1. Incessant rains battered Chennai City for the past twenty days deluging the city with heavy waters. It is said that in 1918, the city witnessed a rainfall of 108.8 cm. According to Skymet data, during the month of November, Chennai recorded a whopping 1218.6 mm of rain – three times its monthly rainfall. The normal rainfall figures for November stand at 407.4 mm. On the first day of December itself, Chennai recorded 374 mm and the forecast for the week says heavy rainfall will continue. Rainfall in Chennai in the last week of November was 347.3 which was 550% higher to the normal rainfall.
2. Chennai is situated in a relatively plain terrain. The city is located at about 16 m above mean sea level, bounded by the Bay of Bengal on its northern side. Two major rivers, viz. Cooum and Adyar flow through the city and both do not have natural flow for several months of the year. These rivers were also found conveying flood discharge into sea during monsoon season. The Buckingham canal runs through the city from north to south parallel to the seacoast at about 1-2 km away from the coast. The canal links the two rivers. In addition, there are three major drains viz. Captain cotton canal, Otteri Nullah and Mambalam drain for discharge of storm water into watercourses. Otteri Nullah and Cotton Canal discharge into north Buckingham canal while Mamba-lam canal discharge into Adyar River. These waterways are flood carriers and have flow for about 2 months in a year in monsoon. The flow in these water courses during the non-monsoon period is from discharge of treated and untreated domestic waste water and trade effluent through several outfalls, leaving these water courses as storage basins of wastewater. This has created significant problem for flood protection system, storm water drainage network and associated public health and environmental problems inChennai city.
3. As per records of Water Resources Department, the area of 19 major lakes has been shrunk from a total of 1130 hectares to nearly 645 hectares, reducing the storage capacity of watersheds. This obviously reduced increased the flood flows across the city.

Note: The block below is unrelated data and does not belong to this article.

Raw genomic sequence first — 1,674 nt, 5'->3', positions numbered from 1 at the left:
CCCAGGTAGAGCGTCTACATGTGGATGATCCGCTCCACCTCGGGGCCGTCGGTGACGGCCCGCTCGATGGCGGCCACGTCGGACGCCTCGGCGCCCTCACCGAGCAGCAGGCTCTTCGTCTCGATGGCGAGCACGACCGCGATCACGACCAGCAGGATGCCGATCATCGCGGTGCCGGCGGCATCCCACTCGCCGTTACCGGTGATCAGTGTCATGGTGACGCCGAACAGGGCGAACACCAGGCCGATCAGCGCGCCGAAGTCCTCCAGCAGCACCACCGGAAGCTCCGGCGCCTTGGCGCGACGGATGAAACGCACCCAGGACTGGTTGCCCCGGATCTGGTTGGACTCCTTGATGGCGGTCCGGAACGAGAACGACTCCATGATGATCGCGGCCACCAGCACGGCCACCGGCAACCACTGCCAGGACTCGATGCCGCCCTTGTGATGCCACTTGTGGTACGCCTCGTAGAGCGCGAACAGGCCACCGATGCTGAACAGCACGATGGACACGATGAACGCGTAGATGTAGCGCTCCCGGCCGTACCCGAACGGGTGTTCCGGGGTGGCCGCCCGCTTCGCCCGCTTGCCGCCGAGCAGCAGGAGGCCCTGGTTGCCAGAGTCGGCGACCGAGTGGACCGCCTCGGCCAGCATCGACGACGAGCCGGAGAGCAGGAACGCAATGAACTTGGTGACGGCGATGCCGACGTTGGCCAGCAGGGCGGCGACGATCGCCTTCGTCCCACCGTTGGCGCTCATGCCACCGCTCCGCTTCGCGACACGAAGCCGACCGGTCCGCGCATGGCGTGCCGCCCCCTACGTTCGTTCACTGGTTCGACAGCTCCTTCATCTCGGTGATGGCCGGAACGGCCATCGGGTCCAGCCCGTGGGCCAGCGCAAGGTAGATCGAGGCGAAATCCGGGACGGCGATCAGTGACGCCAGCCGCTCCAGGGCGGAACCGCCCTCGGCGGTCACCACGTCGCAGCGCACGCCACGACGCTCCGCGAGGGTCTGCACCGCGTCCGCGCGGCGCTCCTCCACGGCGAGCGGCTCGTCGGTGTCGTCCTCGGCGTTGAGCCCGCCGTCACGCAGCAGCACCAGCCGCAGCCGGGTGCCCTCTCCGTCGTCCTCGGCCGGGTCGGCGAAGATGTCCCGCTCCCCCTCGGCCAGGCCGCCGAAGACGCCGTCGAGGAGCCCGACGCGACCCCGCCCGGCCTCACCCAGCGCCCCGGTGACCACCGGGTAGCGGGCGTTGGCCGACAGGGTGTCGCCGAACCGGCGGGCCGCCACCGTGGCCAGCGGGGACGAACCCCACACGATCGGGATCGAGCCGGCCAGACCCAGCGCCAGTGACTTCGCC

4. Encroachment along the banks of the rivers and non-enforcement of laws pertaining to protection of water bodies. Moreover, the Buckingham Canal is choked with silt and sewages. The waterways are polluted, contaminated and leading to unsanitary condition. According to a research survey, out of the 242 slums within the Chennai corporation area, 122 slums were classified as under objectionable slums. It means these slums are located/formed in land like river/canal margins, catchment of drains, greenbelts, etc., which do not confirm to the land use assigned in the approved master plan. Out of these 122 objectionable slums 33 slums were found along the road margins, 6 slums along the railway margins, 73 slums along waterways and 10 along the seashore. The total families in objectionable category of slums are about 41683. The ultimate result of all this is floods with water overflowing and inundating the city.
The Tamil Nadu Government has pegged the losses from the floods at Rs 8,481 crore—which is expected to rise significantly.
The Human Stories
The flood brought out the best of humanity in Chennai and here are some of the instances of people helping people:
5. Much of Chennai’s recent urban expansion has been southwards. It is bound on the East by the Bay of Bengal, and Northwards, it touches the boundary of Andhra Pradesh. Thus, it is predominantly the South that provides space for the city to grow. In this context, the Old Mahabalipuram Road (OMR ) has been the seat of urban expansion, expanding the frontiers of the city towards the World Heritage site and tourist attraction of Mahabalipuram. Parallel to this is the East-Coast Road, that has also witnessed some development over recent years. South Chennai has since been growing as an IT corridor; in this process of expansion, the city has engulfed several fishing and agricultural villages and hamlets – of which Chennai has traditionally been an agglomeration – creating several ecological and environmental challenges that the current governance and administrative machinery is unable to cope with. Many of these problems have resulted from the growth of the city beyond its carrying capacity and the disconnect between urban and environmental planning.
The Real Heroism
Actors from the Tamil Nadu film fraternity have come forward to help those affected by rains in Chennai. Superstar Rajinikanth has donated Rs 10 lakhs to the Chief Minister’s Public Relief Fund, in the wake of unprecedented rains in Chennai. Actor Dhanush, son-in-law of the superstar, has donated Rs 5 lakh while actor Vishal Krishna Reddy also has donated Rs 10 lakh.
Social Media as Helping Hand
#ChennaiRainsHelp and #ChennaiFloods have become among the most used hashtags on Twitter in Bharat, utilised to offer shelter, food, transport, and even mobile recharges.
In other words, flooding is caused due to combination of blockage in the channel, heavy rains, development along the stream channel and urbanisation near the watersheds.
Chennai city population growth fuelled by prospects of higher incomes contributes to growth process. But city failed to deliver better quality of life. The urban poor lack adequate access to services like water supply, sewerage, education etc. The challenge of the city is the eco-restoration.
(With inputs from Smt Rama Devi, VSK Chennai)
Commercials Turns to Charity